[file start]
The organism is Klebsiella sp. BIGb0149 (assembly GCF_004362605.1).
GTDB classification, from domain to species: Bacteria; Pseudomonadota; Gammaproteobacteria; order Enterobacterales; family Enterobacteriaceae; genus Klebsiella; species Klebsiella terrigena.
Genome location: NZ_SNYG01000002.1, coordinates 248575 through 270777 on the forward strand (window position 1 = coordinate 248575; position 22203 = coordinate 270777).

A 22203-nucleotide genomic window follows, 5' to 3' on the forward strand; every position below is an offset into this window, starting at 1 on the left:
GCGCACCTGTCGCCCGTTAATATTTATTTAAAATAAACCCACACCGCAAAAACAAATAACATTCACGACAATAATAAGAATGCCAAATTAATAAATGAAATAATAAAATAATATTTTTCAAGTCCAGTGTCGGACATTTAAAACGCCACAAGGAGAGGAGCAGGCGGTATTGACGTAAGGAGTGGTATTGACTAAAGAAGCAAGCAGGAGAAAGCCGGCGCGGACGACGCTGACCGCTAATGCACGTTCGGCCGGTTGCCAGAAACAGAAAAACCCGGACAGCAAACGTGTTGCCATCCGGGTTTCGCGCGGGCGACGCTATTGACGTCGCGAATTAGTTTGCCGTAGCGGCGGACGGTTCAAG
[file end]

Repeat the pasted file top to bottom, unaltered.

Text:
The organism is Klebsiella sp. BIGb0149 (assembly GCF_004362605.1).
GTDB classification, from domain to species: Bacteria; Pseudomonadota; Gammaproteobacteria; order Enterobacterales; family Enterobacteriaceae; genus Klebsiella; species Klebsiella terrigena.
Genome location: NZ_SNYG01000002.1, coordinates 248575 through 270777 on the forward strand (window position 1 = coordinate 248575; position 22203 = coordinate 270777).

A 22203-nucleotide genomic window follows, 5' to 3' on the forward strand; every position below is an offset into this window, starting at 1 on the left:
GCGCACCTGTCGCCCGTTAATATTTATTTAAAATAAACCCACACCGCAAAAACAAATAACATTCACGACAATAATAAGAATGCCAAATTAATAAATGAAATAATAAAATAATATTTTTCAAGTCCAGTGTCGGACATTTAAAACGCCACAAGGAGAGGAGCAGGCGGTATTGACGTAAGGAGTGGTATTGACTAAAGAAGCAAGCAGGAGAAAGCCGGCGCGGACGACGCTGACCGCTAATGCACGTTCGGCCGGTTGCCAGAAACAGAAAAACCCGGACAGCAAACGTGTTGCCATCCGGGTTTCGCGCGGGCGACGCTATTGACGTCGCGAATTAGTTTGCCGTAGCGGCGGACGGTTCAAG